Both literary and political impulses drew me to it. Its parallel to Conrad's Heart of Darkness was obvious, but here was life imitating and even improving upon art. To me Jones was a bolder, larger, more compelling figure than Kurtz, and a more terrifying one. He was real, and he was an American monster, of my age, and ironically with some of my same passions. In the story I saw the possibility of making tangible what Conrad could only imagine.

But the politics and the psychology behind the story drew me to the saga as much as its literary connection. How could this madman, Jim Jones, have lured so many bright and well-intentioned young people like myself into his web, using the very same arguments about racial harmony and antimilitarism that moved me? And why had they not bolted instead of bowing down when they watched Jones go mad before their very eyes? In this grisly tale lay the eternal question about the moment of disobedience in the face of crime and immorality. There was plenty in the Jonestown story to sustain a three-year obsession. As it turned out, the obsession lasted a few years longer than that, as I dealt with the material first in a book, then in a radio documentary, then in a play, and finally in a libretto for an opera.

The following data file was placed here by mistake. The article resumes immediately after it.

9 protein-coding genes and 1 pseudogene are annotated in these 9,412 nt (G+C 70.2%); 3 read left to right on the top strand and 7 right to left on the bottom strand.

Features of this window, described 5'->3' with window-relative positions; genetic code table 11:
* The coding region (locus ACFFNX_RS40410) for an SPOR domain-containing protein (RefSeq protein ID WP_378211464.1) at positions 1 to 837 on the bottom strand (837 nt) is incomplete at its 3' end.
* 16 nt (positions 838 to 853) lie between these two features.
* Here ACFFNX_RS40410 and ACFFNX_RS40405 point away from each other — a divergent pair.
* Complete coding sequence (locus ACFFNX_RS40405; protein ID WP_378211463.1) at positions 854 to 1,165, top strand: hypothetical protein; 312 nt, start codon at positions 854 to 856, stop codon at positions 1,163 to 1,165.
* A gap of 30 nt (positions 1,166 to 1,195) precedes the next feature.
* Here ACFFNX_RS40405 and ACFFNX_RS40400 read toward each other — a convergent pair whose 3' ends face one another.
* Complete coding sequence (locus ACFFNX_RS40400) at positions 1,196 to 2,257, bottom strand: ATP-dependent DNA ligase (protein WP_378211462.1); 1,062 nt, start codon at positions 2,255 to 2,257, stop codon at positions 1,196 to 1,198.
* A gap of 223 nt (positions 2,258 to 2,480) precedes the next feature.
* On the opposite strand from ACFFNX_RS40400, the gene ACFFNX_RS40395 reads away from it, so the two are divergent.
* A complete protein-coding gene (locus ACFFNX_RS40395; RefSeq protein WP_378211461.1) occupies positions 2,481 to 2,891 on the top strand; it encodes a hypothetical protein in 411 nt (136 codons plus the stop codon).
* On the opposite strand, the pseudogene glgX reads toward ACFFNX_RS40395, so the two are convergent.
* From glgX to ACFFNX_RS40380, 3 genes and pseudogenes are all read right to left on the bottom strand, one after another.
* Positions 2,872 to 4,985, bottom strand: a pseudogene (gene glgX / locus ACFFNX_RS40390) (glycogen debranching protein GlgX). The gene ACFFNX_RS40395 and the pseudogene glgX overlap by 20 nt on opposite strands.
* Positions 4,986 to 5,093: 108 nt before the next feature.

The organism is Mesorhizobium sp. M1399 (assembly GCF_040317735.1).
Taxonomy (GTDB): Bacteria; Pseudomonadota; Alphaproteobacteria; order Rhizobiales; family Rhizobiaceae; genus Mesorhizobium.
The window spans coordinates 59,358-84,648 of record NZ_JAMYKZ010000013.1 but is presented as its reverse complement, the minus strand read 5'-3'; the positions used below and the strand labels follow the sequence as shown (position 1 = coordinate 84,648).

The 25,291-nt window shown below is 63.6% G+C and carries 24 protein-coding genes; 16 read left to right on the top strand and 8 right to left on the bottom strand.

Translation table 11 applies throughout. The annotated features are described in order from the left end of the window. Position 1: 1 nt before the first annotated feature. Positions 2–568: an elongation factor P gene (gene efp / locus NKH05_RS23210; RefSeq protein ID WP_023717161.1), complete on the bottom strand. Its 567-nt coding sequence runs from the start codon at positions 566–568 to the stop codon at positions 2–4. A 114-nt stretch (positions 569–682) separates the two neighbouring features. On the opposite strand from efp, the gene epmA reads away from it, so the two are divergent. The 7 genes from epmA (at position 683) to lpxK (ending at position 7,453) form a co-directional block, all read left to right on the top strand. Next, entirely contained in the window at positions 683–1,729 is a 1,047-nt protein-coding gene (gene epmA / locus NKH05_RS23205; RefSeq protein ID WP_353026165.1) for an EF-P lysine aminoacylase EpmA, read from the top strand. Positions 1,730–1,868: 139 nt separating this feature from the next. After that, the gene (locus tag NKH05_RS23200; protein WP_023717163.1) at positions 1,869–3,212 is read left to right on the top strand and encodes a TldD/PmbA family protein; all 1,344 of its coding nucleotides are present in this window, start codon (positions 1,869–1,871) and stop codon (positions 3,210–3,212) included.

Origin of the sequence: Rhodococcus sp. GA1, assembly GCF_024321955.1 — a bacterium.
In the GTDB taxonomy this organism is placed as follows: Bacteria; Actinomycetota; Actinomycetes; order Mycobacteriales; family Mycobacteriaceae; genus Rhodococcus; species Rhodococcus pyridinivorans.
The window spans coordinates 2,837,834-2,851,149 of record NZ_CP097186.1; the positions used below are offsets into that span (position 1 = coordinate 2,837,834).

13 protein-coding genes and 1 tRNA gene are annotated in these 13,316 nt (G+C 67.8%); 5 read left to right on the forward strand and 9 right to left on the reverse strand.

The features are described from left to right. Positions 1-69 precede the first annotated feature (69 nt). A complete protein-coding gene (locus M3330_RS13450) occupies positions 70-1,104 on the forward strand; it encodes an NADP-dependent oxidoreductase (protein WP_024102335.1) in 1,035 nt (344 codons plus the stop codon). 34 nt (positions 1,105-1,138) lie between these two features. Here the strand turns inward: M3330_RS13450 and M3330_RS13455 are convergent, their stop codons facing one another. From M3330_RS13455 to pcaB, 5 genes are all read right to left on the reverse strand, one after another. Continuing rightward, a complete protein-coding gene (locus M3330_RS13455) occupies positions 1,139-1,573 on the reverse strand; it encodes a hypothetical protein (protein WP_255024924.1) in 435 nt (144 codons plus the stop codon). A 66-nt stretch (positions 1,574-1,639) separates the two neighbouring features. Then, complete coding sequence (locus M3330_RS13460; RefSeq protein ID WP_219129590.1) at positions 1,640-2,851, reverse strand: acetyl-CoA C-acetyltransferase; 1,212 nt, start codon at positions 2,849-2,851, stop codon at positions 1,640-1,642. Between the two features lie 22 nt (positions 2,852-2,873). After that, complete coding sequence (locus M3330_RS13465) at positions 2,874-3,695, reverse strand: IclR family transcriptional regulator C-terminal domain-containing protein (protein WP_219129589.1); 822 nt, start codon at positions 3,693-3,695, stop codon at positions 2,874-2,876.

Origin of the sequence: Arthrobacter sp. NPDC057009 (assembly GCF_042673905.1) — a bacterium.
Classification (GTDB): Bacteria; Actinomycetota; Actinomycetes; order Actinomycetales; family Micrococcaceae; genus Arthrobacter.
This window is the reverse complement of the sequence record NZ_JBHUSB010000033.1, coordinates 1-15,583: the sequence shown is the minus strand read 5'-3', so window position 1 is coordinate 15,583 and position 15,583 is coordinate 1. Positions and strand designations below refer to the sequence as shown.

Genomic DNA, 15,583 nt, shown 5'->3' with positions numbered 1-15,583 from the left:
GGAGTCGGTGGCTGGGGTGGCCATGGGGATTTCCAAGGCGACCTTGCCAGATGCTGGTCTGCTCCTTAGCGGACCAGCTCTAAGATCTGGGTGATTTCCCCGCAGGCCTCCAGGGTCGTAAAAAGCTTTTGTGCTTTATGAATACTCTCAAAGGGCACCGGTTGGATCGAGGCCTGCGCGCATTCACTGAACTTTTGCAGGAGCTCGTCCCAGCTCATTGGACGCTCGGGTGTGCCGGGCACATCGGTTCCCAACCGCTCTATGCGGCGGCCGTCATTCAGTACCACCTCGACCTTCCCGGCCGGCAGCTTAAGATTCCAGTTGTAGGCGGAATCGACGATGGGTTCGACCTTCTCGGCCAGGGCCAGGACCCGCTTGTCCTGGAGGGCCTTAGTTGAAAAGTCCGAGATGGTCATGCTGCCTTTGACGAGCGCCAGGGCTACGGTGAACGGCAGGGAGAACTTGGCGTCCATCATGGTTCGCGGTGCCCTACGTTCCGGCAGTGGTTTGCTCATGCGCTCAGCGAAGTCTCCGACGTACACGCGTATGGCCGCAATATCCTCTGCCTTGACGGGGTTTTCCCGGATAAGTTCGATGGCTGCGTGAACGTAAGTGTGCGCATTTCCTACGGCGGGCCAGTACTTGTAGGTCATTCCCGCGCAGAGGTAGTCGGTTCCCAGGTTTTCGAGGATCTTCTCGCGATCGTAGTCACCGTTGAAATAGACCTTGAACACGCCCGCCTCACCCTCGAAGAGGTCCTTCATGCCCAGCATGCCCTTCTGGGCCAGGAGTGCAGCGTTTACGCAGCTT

But the effort exhausted me physically and emotionally, and, apart from my dark moods that strained my young marriage, it had brought me to the brink of madness. Later I would come to know that other Jonestown veterans had gone off the deep end. There was something about the story that got inside one's head and gravitated to that part of the brain where the wiring is weak and subject to short circuit. One reporter, I learned, had stopped over in Barbados after leaving Guyana and took a room in a beachside tower hotel on the fourteenth floor. During the night, he had moved all the furniture in the room against the door to blockade Jones's nightmare goons, whom he imagined to be outside his door and about to break in on him. That reporter never recovered from the experience.

I had flown to Guyana five days after the mass suicide. Shortly afterward, as the only pure author in a planeload of war-hardened newsmen such as Peter Arnett, I helicoptered into Jonestown after the Guyanese army and the FBI had taken out the last body bag.